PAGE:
Home » London Theatre Reviews » Review of Riot Act: ‘One to see, and one to remember’ | King’s Head Theatre

Review of Riot Act: ‘One to see, and one to remember’ | King’s Head Theatre

Riot Act - Photo by Dawson James
Riot Act – Photo by Dawson James

It’s tempting to say that with the relative lack of set and just a few simple costume changes – straightforward enough to be done on-stage – plus a reliance on the spoken word to describe events, and not act them out, that Riot Act would be best broadcast as a radio play. It could, with some minor modifications to meet broadcasting regulations, but there’s something about the gestures and mannerisms of the people voiced by Alexis Gregory that adds an extra dimension to a show that is sparse on staging but oozes with emotion. ‘People’ is the operative word, rather than characters: the script is an edited but nonetheless verbatim narrative constructed from interviews from, as the show’s programme describes them, “three gay men”.

All three are, in very different ways, quite extraordinary people. I wondered where the testimony of Michael-Anthony Nozzi was going, with Judy Garland namedropped at least half a dozen times in as many minutes. But I wasn’t around in 1969 when she passed away, so this production proved educational: Garland’s passing happened a few days before the Stonewall riots in New York City, precipitated by a police raid on the Stonewall Inn, which was the only bar for gay men in NYC at the time.

The long-term effects were (and are) staggering, though Nozzi could not have reasonably foreseen them. The descriptions of what took place are still detailed and vivid despite the passage of time, though this is not a typical commentary of a chain of events. Speaking at an almost relentlessly brisk pace, Nozzi is clearly a passionate man, and age has not mellowed him or his points of view. I suppose such a hard-hitting incident would be as memorable as it was for him: the police, having bludgeoned the clientele of the Stonewall Inn, had arranged for neither ambulances nor taxis to stop for anyone bleeding in the immediate vicinity. So, there was a clean-up operation in more ways than one.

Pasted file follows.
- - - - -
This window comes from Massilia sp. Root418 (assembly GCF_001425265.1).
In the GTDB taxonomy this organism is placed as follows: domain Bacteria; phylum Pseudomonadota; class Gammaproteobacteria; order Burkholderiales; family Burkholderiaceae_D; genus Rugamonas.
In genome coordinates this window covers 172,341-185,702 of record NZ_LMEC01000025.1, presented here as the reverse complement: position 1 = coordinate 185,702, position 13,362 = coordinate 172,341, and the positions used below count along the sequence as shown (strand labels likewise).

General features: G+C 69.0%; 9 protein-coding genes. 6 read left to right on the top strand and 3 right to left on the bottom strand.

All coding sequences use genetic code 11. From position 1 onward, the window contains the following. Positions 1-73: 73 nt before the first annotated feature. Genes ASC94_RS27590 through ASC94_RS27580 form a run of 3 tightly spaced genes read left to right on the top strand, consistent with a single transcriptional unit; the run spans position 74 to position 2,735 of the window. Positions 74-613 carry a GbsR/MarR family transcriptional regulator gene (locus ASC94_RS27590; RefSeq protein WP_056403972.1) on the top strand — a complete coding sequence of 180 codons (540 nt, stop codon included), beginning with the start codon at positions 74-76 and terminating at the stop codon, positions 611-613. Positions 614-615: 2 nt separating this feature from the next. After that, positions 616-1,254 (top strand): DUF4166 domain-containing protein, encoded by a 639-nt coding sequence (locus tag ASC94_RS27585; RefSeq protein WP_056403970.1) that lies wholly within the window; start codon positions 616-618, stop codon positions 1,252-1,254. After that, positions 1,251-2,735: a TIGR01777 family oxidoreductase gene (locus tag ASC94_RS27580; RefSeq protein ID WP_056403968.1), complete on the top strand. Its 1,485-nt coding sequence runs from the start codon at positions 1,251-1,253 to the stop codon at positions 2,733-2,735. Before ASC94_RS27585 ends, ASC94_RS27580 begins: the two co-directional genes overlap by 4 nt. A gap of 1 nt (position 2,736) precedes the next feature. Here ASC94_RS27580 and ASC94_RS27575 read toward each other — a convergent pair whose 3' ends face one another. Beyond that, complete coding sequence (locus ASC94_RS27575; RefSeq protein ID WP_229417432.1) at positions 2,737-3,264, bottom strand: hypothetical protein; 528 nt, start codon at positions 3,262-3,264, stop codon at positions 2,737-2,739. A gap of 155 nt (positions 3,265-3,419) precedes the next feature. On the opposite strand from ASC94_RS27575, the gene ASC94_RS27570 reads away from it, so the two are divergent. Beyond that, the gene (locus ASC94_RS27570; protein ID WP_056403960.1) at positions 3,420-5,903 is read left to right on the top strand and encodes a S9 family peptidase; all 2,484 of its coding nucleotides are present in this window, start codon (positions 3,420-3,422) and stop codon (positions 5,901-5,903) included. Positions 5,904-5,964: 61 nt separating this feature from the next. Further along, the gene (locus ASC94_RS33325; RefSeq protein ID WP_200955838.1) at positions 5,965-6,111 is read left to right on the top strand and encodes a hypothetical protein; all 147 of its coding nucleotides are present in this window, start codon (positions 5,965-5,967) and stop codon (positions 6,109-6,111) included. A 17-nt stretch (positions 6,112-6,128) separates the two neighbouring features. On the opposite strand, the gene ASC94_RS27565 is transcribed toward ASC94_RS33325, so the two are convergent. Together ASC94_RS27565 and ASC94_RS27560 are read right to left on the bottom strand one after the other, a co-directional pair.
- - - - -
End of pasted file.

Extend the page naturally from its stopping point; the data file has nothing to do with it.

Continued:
And then there’s the politics. Nozzi possesses the zeal of an evangelical preacher when he talks about the price paid by people who identified as gay, something he feels is underappreciated (if appreciated at all) by the younger generations of the LGBT+ movement. Paul Burston, whose words were also used in this play, engaged in political activism: gay people were, back then, “literally fighting for their lives”. Burston, previously involved with AIDS Coalition to Unleash Power (ACT UP), believes the efforts of lesbian activists was and is often overlooked, going as far as to question whether gay activists would have done as much for the lesbian community if they were being attacked and ostracised in the mainstream press and society at large.

Lavinia Co-op made a point not often explored in theatre, which on the whole places, with justification, emphasis on getting out there and expressing oneself, without shame. But it is quite different being on stage dressed up in a certain way and wanting to get home in one piece. Co-op talking about the “need to retreat” into a private space every so often gave much food for thought.

Perhaps inevitably, AIDS was a running theme, because it impacted so many within the gay community. In a world where some people are beginning to question whether the Pride events, which arose out of the Stonewall riots, are still necessary in this day and age, this important play serves as a welcome, if uncomfortable, reminder of what went on before.

With verbatim pieces, the identities of the people whose words are being used as not always known, sometimes because the contributors themselves wish to remain anonymous. Here, the play goes as far as to repeat the contributors’ words when they give express consent for their words and their names to be used (this is all gloriously GDPR compliant!). It may be a bit repetitive, but it underlines how important the issues raised are to the contributors. Real events told by real people, communicated by a capable and convincing actor in Alexis Gregory: theatre rarely gets as impactful as this. One to see, and one to remember.

5 Star Rating

Review by Chris Comaweng

Riot Act, a powerful, brand new verbatim theatre piece, created especially for the King’s Head Theatre’s Queer Season.

Playwright and performer Alexis Gregory interviewed one of the only remaining Stonewall survivors – the 1969 NYC riot that kick-started the gay rights movement; a member of a 1970’s London radical-drag troupe- underground alternative performance icon Lavinia Co-Op; and prominent 90’s London ACT UP AIDS activist Paul Burston. All three men spoke about their lives then and their lives now. Riot Act is shaped entirely, word for word, out of these interviews.

Alexis Gregory in association with Team Angelica presents
Riot Act
Created and performed by Alexis Gregory
Directed by Rikki Beadle-Blair MBE
Tuesday 31 July – Sunday 5 August at 8.45pm
Running Time: 60 mins

King’s Head Theatre
115, Upper Street
London, N1 1QN

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